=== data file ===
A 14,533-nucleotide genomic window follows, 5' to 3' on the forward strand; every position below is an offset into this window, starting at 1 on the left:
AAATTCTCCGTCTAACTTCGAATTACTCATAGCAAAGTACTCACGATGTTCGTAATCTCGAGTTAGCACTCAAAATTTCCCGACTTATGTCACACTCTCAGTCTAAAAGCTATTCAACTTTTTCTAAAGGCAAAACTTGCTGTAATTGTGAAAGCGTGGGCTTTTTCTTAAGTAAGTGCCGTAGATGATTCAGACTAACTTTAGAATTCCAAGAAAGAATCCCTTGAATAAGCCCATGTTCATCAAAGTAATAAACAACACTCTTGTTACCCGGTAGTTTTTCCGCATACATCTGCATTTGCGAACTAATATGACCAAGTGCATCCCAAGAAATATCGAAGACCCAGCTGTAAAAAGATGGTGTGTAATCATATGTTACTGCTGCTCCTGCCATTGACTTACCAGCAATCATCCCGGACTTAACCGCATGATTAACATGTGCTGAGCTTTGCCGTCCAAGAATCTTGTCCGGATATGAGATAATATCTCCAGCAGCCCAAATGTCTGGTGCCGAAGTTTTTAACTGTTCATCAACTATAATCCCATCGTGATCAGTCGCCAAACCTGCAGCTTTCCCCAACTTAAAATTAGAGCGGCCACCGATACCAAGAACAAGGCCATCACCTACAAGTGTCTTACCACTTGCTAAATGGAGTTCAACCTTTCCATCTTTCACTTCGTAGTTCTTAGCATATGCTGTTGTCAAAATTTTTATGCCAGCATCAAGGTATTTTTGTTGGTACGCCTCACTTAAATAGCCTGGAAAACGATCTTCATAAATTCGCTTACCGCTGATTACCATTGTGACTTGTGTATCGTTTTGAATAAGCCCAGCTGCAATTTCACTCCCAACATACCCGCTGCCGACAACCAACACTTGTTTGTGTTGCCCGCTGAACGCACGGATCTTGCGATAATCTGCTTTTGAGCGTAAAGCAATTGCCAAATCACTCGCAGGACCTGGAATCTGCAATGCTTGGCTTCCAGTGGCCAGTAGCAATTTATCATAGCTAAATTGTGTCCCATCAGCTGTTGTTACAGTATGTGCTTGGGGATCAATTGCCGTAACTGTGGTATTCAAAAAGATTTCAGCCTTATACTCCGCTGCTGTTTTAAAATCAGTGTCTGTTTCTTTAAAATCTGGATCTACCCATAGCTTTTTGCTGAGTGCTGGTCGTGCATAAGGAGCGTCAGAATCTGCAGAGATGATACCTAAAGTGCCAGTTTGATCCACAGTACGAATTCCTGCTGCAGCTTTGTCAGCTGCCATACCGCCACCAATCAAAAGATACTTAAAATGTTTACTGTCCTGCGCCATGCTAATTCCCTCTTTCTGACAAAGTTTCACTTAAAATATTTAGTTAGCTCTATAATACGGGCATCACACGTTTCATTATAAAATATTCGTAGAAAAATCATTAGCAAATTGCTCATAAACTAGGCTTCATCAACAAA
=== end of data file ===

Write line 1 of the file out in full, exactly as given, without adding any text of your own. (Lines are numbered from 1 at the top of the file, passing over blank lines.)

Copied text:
A 14,533-nucleotide genomic window follows, 5' to 3' on the forward strand; every position below is an offset into this window, starting at 1 on the left: